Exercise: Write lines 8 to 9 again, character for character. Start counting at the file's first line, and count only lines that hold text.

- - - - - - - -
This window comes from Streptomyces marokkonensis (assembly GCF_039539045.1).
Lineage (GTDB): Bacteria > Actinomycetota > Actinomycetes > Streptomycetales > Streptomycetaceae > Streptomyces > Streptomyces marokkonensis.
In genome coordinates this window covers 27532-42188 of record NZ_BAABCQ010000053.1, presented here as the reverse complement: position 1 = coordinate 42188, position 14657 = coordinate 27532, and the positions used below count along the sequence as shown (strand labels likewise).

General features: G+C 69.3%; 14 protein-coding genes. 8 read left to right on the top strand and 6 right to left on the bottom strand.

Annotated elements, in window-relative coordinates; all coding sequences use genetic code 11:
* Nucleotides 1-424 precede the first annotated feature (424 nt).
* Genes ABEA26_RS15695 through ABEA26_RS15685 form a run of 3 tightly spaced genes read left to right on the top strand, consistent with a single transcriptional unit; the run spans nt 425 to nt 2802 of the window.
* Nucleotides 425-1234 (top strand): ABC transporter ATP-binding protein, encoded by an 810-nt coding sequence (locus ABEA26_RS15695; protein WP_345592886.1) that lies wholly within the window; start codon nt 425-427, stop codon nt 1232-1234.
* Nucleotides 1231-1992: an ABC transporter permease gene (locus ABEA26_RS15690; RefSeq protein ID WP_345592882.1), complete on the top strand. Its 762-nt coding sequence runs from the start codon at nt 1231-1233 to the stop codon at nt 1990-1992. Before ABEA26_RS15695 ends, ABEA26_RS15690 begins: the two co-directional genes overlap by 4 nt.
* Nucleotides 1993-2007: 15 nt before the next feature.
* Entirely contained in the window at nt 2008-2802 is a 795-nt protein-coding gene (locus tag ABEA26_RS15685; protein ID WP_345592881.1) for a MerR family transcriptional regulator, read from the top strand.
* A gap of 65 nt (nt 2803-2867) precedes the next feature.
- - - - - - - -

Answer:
* Nucleotides 425-1234 (top strand): ABC transporter ATP-binding protein, encoded by an 810-nt coding sequence (locus ABEA26_RS15695; protein WP_345592886.1) that lies wholly within the window; start codon nt 425-427, stop codon nt 1232-1234.
* Nucleotides 1231-1992: an ABC transporter permease gene (locus ABEA26_RS15690; RefSeq protein ID WP_345592882.1), complete on the top strand. Its 762-nt coding sequence runs from the start codon at nt 1231-1233 to the stop codon at nt 1990-1992. Before ABEA26_RS15695 ends, ABEA26_RS15690 begins: the two co-directional genes overlap by 4 nt.